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Jeep Grand Cherokee SRT review

3.5

The Good

  • Goes fast
  • Sounds loud
  • Offers comfort and space

The Bad

  • Thirsty around town
  • Rivals have fewer rough edges

Looking for a big, fast and lairy SUV? The 2016 Jeep Grand Cherokee SRT is hard to ignore, especially when it has a 6.4-litre Hemi V8. But does the American Brute make sense in the UK and can it flourish on European soil? Ben Griffin drove from London to Bruges to find out.

Let's be honest, you buy a big SUV to make a big impression. Few of us actually live on a farm and even fewer need a car capable of wading through a river. The draw is the commanding seating position, spacious interior and level of superiority, sorry, comfort.

But there is a breed of buyer that wants all of that in addition to ridiculous performance, which is why we have the Range Rover Sport, BMW X5 M and various other souped-up Chelsea tractors. Jeep's interpretation is the Grand Cherokee SRT-8, which was given a slight refresh to keep it competitive.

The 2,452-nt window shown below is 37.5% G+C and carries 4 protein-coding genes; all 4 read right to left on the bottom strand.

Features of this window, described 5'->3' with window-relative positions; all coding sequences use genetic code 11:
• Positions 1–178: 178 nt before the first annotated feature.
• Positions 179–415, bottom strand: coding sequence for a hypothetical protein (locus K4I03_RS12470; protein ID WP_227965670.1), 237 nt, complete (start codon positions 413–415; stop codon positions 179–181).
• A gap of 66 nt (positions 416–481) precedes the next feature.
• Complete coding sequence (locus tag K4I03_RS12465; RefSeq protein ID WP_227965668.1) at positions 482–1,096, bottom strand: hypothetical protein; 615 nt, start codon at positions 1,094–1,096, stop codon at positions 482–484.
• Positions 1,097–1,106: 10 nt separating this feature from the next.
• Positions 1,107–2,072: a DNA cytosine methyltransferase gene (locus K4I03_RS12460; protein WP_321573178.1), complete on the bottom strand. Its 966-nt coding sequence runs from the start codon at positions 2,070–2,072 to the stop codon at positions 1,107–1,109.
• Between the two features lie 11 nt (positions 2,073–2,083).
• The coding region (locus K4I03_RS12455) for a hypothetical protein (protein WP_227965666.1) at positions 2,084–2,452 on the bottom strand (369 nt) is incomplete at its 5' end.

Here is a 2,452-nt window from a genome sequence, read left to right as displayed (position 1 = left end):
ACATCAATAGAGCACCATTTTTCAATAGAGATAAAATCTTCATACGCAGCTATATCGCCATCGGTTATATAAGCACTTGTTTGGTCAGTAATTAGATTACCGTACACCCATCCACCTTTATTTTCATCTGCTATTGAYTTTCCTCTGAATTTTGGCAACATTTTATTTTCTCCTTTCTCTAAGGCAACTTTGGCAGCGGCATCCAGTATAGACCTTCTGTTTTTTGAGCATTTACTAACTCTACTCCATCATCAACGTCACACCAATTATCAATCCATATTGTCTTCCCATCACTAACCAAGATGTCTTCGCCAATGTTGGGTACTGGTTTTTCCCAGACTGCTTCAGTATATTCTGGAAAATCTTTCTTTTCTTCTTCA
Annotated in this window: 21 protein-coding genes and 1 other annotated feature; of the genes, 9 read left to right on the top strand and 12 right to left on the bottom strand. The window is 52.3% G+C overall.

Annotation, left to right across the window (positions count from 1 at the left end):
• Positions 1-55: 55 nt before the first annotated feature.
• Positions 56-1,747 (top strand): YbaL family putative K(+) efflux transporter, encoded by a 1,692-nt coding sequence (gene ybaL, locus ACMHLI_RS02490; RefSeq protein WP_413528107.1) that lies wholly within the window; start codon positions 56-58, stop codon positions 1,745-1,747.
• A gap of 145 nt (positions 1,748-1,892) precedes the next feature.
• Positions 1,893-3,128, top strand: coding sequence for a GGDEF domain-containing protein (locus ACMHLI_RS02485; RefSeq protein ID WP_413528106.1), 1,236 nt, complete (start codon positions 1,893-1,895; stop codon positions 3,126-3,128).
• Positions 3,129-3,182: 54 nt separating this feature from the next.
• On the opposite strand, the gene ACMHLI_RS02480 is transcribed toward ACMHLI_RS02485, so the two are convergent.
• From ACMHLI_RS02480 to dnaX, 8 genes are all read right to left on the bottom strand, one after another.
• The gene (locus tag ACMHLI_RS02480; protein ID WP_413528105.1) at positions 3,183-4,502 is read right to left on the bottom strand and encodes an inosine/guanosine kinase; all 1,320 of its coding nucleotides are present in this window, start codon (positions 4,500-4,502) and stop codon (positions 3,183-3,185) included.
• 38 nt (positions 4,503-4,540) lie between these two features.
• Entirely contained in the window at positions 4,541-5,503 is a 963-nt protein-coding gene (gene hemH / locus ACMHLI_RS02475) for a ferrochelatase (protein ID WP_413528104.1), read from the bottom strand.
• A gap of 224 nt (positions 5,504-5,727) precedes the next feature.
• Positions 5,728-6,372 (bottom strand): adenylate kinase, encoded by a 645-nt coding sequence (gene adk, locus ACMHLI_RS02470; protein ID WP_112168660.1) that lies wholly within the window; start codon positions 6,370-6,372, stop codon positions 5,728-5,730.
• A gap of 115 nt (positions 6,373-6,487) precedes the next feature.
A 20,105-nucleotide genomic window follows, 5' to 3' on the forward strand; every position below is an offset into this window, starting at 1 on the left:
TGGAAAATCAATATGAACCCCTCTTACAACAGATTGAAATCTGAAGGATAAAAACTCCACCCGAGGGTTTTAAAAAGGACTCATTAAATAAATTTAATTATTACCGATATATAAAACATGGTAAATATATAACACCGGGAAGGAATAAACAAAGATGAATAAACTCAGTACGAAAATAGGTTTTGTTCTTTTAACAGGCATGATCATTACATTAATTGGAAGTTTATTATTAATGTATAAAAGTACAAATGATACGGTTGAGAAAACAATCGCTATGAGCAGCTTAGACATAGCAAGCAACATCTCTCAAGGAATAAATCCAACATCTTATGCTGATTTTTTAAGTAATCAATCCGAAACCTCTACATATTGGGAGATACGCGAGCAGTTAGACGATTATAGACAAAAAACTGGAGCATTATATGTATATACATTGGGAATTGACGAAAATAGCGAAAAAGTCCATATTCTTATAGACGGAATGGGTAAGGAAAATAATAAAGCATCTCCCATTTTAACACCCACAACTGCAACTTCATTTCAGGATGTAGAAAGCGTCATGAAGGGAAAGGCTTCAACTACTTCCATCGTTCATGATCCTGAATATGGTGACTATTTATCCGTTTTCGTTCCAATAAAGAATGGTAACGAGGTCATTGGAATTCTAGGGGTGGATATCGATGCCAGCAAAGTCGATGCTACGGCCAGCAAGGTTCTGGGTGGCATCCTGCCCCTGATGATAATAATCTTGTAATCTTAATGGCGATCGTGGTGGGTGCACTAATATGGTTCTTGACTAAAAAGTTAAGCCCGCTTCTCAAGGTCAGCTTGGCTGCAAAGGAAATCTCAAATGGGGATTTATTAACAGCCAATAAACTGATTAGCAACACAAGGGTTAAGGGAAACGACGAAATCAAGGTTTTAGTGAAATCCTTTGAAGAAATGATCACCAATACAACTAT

We loaded up enough luggage for a long weekend and headed towards the Belgium city of Bruges – and then loaded up on Belgium beer and French wine on the way back – to see how the SRT performs on the road, having already given it a track workout.

Jeep Grand Cherokee SRT: What is it, exactly?

This is no ordinary Grand Cherokee – this is the sporty SRT version of the standard Cherokee that uses a 461bhp 6.4-litre Hemi V8. This is a heavy-duty engine that sounds as good as it goes, with 0-62mph coming and going in 5 seconds before topping out at 160mph.

To help keep all those ponies in line, the Grand Cherokee SRT is also fitted with Pirelli tyres and six-piston Brembo brakes, which can manage 60mph to standing in just 116-feet (35.3 metres).

Even though it is focussed on performance, the Grand Cherokee SRT can also do the off-road thing nicely, thanks to the generous level of ground clearance and a clever all-wheel drive system.